Unlike previous historians of fascism with their simplistic and inflexible frameworks, Griffin admirably demonstrates that “fascism, despite the connotations of regression, reaction and flight from modernity it retains for some academics, is to be regarded as an outstanding form of political modernism,” encapsulating a “deadly serious attempt to realize an alternative logic, an alternative modernity and an alternative morality to those pursued by liberalism, socialism, or conservatism.”
Griffin is well aware of the boldness and ambition of his arguments. “Post-modern” academia is notoriously hostile to transdisciplinarity, and historians today are loath to erect grand structures of interpretation and meaning. Few historians are less fashionable than Oswald Spengler, or even Samuel “Clash of Civilizations” Huntington. Griffin is well aware of this problem, and in the introduction he specifically places Modernism and Fascism within the context of “Aufbruch” (a breaking out of conventions). For this reason Griffin’s style is reflexive: he is conscious of the fact that in proposing a new syncretic historical worldview he is in some ways mirroring the dynamics of fascism itself.
Of course, European Identitarians and New Rightists will have no problem with the concept of evolutionary synthesis (it’s no accident that one of the principal English-language New Right websites is called Synthesis ), nevertheless Griffin is correctly keen to show and stress that his work is non-totalizing. Overall his style is extremely lucid, and arguments that may appear at first to be mere flights of fancy are revealed as having firm foundations, unlike the convoluted, almost impenetrable, and until recently-fashionable critical theory style of, say, Andrew Hewitt’s Political Inversions: Homosexuality, Fascism and the Modernist Imaginary (1996) or the late Lacoue-Labarthe’s Heidegger, Art, and Politics (1990).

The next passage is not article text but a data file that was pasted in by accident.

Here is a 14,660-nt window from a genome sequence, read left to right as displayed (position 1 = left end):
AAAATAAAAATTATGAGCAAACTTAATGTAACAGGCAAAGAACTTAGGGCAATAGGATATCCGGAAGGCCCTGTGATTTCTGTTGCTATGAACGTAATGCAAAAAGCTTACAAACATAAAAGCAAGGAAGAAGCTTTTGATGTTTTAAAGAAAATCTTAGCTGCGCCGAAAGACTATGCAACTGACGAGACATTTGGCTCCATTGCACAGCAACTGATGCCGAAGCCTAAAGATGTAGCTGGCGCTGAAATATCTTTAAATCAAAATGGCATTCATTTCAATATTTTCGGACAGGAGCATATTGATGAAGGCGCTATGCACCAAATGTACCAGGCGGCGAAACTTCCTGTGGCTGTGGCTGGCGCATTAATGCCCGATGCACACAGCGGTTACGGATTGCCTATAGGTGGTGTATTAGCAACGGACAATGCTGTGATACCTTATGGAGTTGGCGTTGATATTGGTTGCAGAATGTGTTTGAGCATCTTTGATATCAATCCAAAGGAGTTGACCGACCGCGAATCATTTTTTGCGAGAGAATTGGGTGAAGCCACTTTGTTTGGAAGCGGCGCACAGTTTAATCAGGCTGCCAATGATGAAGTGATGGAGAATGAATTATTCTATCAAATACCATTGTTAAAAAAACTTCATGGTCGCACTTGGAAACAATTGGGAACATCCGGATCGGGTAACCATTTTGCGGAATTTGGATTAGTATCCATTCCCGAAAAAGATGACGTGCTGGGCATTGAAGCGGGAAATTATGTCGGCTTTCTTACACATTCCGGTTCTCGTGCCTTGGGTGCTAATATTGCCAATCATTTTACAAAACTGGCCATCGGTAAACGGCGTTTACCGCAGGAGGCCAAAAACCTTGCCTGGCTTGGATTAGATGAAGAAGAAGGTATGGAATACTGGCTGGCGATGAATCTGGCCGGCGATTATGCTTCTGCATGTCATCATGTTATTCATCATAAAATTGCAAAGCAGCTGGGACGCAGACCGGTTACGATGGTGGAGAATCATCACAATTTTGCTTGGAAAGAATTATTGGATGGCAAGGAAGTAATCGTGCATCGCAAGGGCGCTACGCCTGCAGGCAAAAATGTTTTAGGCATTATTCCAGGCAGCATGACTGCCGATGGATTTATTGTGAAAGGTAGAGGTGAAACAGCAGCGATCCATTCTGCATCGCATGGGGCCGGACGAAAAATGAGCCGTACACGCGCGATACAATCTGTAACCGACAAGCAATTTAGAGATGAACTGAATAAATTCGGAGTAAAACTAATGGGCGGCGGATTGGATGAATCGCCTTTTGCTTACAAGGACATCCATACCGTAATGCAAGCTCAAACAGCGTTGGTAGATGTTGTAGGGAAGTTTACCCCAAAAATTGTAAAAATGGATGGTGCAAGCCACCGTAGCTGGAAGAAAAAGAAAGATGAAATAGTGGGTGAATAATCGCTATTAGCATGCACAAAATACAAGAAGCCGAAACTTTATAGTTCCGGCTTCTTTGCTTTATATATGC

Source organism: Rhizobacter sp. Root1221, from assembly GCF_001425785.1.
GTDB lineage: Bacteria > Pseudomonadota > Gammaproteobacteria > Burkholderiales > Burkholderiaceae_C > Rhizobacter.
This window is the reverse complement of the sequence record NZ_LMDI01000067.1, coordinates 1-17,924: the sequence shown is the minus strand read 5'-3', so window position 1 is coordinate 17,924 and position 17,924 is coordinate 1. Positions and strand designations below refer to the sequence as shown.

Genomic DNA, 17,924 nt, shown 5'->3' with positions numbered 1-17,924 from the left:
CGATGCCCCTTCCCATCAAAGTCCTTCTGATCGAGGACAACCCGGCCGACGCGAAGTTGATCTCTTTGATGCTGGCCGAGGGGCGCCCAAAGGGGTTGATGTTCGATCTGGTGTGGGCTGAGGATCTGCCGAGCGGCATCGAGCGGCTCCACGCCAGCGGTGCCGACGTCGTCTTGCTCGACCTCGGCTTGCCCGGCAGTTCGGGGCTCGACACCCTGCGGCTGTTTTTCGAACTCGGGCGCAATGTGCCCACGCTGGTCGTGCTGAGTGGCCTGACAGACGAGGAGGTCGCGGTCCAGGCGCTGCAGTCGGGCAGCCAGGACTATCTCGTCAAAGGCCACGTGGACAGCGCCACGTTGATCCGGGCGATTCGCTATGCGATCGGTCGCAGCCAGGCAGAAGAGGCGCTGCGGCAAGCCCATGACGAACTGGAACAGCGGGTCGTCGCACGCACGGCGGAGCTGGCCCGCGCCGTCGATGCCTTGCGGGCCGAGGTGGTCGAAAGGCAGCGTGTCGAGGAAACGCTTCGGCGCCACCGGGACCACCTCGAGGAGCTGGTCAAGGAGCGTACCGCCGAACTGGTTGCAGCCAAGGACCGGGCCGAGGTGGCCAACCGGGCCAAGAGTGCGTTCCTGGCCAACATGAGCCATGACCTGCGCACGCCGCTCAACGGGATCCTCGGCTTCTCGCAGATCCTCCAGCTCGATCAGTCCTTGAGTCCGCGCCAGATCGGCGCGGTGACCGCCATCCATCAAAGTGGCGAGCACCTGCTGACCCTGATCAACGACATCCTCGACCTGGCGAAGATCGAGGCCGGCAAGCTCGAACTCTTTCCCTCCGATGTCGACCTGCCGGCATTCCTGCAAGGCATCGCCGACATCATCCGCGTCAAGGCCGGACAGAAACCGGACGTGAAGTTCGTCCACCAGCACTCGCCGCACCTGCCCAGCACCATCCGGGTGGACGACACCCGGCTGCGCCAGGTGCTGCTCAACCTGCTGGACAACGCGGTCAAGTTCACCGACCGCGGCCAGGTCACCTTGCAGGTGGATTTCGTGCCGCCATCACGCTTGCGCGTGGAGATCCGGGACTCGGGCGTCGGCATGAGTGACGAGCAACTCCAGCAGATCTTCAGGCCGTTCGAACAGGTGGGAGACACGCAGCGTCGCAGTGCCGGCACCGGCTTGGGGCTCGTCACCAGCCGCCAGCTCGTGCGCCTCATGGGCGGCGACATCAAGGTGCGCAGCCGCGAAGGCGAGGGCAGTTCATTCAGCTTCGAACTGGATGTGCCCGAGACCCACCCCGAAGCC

“The sky is falling on our heads”
At the end of his book, Griffin draws attention to a BBC News report from September 1998. “The sky is falling” it announces dramatically (shades of Asterix and Obelix here) “The height of the sky has dropped by 8km in the last 38 years, according to scientists from the British Antarctic Survey. Greenhouse gasses like carbon dioxide are believed to be responsible for creating the effect.” He goes on to speculate, “Had Nietzsche been philosophizing at the beginning of the twenty-first century instead of the end of the nineteenth, amidst Swiss glaciers shrivelling under skies where the abstract art of vapour trails punctures illusions of transcending Good and Evil, maybe he would have ‘rethought all his ideas’ in a different, greener ‘framework’. Instead of railing against the advent of ‘nihilism’, ‘decadence’ and ‘the last man’, he might have realized that the time for any sort of ‘eternal return’ is rapidly running out in a literal, not symbolic sense.”
In the intervening 9 years since that ominous BBC report, our carbon emissions have escalated tremendously while our climate has deteriorated further, thanks to global capitalism, free market economics, liberalism, population increase, mass migration across borders, and above all the profound weakness and myopia in confronting the issue which is inherent to liberal democracies. We need to get a grip.
 Not the frivolous, glamourized Sally Bowles Weimar “decadence” that the word conjures up in the minds of many gay men, but rather the very real awareness of decay; that all our greatest achievements as a civilization — the Renaissance, the Age of Discovery, the Moonshots — are behind us.